The Federal Reserve’s computers were hacked by a Malaysian man who was arrested in a credit card scheme, according to prosecutors in the office of U.S. Attorney Loretta Lynch in Brooklyn, New York.
The computer network of the Federal Reserve Bank of Cleveland was hacked in June, resulting in thousands of dollars of damage, affecting 10 or more computers, according to court papers.
No Federal Reserve data or information was accessed or compromised, according to June Gates, a spokeswoman for the central bank. “The incident involved a test computer at the Federal Reserve Bank of Cleveland,” Gates said today in a phone interview. The computer system is used for testing and is “not in any way connected to our live production system,” she said
A federal grand jury returned a four-count indictment today against Lin Mun Poo for hacking into the central bank’s computers and for possessing more than 400,000 stolen credit and debit card numbers, according to a statement by Lynch. Poo has made a career of compromising computer servers of financial institutions, defense contractors and corporations to sell or trade on the information, Lynch said.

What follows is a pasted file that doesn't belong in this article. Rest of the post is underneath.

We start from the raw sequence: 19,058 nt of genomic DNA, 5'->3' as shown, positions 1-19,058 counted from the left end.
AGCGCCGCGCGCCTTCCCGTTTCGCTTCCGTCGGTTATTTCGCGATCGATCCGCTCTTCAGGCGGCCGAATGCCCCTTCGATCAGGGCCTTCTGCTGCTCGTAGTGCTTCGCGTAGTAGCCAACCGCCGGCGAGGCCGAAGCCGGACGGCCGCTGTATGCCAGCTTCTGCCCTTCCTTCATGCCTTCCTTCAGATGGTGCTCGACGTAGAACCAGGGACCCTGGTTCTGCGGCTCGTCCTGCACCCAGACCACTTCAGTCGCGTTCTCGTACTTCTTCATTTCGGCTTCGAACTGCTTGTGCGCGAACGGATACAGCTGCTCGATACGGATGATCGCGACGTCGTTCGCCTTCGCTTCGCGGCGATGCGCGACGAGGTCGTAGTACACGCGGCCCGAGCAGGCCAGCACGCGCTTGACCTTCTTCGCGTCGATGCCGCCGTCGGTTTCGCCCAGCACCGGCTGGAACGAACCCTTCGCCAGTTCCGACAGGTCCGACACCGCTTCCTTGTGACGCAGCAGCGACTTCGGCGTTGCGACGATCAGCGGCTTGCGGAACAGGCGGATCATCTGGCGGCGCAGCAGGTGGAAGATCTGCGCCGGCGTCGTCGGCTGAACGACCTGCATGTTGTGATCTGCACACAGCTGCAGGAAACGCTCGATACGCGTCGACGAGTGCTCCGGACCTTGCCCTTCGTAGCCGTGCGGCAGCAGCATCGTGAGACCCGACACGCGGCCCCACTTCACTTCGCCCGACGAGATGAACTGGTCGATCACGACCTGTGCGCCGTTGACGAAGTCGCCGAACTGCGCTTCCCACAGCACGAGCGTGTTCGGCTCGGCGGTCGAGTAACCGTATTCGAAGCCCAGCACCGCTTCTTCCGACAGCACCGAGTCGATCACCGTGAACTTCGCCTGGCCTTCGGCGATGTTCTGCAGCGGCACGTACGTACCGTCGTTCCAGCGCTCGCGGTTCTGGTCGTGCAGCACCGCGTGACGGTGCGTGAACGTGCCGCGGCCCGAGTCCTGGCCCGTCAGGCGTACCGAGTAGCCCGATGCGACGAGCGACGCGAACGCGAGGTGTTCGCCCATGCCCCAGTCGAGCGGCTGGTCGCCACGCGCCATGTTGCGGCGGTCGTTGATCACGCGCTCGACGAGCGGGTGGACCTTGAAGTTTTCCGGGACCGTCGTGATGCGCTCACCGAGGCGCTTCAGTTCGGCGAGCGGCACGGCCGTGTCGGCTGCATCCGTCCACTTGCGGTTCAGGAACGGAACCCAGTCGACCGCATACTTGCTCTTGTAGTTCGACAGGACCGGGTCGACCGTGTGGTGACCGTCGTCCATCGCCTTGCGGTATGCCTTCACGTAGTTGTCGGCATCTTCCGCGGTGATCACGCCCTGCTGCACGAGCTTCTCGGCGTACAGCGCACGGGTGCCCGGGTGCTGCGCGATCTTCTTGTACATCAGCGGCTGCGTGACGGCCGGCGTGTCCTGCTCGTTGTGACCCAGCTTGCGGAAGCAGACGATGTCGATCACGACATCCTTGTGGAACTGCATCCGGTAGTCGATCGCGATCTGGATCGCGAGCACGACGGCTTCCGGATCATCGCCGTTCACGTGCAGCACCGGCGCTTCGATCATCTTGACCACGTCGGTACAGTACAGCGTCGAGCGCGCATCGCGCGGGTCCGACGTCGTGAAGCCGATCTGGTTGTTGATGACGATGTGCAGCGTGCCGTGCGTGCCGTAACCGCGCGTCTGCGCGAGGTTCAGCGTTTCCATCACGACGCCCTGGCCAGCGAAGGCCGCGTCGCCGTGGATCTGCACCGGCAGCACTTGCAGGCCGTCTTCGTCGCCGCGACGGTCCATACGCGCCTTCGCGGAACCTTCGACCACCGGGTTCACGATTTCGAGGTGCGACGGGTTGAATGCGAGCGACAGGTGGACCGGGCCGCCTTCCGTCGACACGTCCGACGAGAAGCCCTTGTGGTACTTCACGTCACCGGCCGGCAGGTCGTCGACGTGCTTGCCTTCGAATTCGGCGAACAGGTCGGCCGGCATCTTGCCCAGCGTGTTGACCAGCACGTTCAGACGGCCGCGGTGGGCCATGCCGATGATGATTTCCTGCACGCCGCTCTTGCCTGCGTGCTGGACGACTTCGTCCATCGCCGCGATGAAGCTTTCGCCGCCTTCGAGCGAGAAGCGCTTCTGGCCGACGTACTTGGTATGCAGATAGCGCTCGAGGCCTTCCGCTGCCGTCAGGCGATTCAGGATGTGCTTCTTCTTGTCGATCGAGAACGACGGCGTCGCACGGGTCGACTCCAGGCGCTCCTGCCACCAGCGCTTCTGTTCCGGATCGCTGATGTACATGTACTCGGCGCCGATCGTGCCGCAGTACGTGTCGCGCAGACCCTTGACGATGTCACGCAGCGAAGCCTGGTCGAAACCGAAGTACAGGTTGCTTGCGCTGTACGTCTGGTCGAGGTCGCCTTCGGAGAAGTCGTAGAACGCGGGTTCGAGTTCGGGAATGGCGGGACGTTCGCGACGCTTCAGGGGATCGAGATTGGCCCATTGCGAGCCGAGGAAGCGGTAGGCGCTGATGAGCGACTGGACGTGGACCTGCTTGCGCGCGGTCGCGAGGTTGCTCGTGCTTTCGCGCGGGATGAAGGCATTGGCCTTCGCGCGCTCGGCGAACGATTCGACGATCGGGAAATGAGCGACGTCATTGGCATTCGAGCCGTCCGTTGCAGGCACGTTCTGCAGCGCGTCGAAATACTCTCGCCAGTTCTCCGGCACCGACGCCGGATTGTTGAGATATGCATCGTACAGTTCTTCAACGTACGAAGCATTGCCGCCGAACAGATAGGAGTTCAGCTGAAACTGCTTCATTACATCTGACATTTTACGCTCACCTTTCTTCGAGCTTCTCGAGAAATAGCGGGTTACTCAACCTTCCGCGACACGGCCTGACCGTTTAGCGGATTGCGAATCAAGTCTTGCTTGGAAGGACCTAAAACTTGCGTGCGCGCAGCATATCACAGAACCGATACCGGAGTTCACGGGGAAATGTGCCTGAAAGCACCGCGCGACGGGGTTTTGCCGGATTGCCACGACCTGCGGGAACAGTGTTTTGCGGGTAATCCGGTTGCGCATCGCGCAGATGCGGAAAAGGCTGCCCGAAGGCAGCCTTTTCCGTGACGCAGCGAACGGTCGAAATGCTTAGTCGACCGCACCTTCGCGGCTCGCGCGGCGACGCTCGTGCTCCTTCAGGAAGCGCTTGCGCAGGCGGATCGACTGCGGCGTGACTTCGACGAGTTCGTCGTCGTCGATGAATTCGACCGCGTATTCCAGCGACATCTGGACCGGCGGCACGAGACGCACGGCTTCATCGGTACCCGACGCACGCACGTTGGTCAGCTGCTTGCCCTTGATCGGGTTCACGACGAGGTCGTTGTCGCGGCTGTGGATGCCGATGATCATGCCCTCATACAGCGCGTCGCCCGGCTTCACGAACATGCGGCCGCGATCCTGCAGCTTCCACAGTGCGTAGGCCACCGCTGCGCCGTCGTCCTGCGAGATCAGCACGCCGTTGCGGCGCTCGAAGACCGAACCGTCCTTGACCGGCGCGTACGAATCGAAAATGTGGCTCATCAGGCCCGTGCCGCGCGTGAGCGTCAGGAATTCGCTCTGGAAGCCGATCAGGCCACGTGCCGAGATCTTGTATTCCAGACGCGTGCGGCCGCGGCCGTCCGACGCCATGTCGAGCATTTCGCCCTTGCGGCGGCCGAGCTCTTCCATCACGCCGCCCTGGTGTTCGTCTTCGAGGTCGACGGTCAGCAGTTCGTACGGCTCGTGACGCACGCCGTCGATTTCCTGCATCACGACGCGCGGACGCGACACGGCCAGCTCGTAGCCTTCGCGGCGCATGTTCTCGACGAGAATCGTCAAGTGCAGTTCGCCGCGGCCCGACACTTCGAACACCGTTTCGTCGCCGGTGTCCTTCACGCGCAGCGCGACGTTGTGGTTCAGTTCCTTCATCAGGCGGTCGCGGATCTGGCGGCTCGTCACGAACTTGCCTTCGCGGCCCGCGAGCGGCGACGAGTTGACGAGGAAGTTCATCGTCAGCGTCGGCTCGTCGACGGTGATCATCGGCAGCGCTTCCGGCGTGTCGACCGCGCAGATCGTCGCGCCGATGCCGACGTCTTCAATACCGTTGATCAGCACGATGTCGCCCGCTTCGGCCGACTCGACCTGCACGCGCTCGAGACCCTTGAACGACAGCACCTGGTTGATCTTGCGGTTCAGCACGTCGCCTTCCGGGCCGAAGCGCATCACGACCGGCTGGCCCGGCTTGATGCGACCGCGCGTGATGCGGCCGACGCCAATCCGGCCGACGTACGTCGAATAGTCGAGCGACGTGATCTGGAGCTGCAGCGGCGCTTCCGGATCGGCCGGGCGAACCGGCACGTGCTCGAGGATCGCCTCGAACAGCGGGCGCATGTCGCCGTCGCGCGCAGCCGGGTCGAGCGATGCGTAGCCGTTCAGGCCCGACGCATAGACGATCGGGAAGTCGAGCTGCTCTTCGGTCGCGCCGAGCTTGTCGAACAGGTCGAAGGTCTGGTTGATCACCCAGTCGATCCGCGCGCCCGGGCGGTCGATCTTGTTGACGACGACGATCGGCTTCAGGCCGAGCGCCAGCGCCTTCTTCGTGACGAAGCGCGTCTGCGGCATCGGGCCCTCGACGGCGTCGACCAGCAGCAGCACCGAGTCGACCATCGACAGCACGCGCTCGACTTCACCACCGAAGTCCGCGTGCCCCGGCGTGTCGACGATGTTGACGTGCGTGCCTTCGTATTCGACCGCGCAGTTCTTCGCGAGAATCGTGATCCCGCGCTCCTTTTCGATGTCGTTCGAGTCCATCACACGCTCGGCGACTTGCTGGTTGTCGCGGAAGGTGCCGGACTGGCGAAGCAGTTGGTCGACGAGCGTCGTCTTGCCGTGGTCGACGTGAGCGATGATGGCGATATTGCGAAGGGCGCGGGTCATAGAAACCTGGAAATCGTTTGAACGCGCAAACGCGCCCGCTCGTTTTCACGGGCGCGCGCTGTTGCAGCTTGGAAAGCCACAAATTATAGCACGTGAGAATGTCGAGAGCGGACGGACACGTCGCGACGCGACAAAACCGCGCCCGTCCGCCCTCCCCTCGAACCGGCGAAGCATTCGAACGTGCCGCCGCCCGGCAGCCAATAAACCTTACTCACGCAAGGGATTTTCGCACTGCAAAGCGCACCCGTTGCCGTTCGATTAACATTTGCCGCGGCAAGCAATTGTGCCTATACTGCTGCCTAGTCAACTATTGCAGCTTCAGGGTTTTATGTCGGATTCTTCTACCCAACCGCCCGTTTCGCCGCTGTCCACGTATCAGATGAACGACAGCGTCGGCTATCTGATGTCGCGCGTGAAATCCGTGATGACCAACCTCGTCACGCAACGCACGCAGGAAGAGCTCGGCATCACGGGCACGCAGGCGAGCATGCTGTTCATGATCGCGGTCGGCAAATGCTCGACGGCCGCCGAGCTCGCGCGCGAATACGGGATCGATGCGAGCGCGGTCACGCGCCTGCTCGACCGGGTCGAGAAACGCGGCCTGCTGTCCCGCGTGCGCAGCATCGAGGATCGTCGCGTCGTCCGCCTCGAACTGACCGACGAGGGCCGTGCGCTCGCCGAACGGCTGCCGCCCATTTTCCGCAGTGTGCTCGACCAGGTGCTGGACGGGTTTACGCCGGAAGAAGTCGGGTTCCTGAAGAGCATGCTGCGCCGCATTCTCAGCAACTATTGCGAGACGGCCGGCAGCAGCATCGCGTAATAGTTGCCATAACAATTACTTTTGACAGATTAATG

Poo, 32, was arrested shortly after his Oct. 21 arrival in the U.S., when he sold 30 active credit or debit card numbers to an undercover agent for $1,000. He has been in custody since his arrest.
Kannan Sundaram, Poo’s lawyer at Federal Defenders of New York in Brooklyn, couldn’t immediately be reached for comment.
Credit Union Access
Poo was able to gain access to data of several federal credit unions, including the Firemen’s Association of the State of New York, by hacking into Fairfax, Virginia-based FedComp Inc., a data processor for credit unions.
A message left on FedComp’s general voice-mail and an e-mail to the firemen’s association weren’t immediately returned.
When he was arrested, Poo had a “heavily encrypted laptop computer” that had “a massive quantity of stolen financial account data and personal identifying information,” according to court papers.
He’s also charged with hacking into a defense contractor’s system.
“Cybercriminals continue to use their sophistication and skill as hackers to attack our financial and national security sectors,” Lynch said in her statement.
The case is U.S. v. Poo, 10-cr-891, U.S. District Court, Eastern District of New York (Brooklyn).
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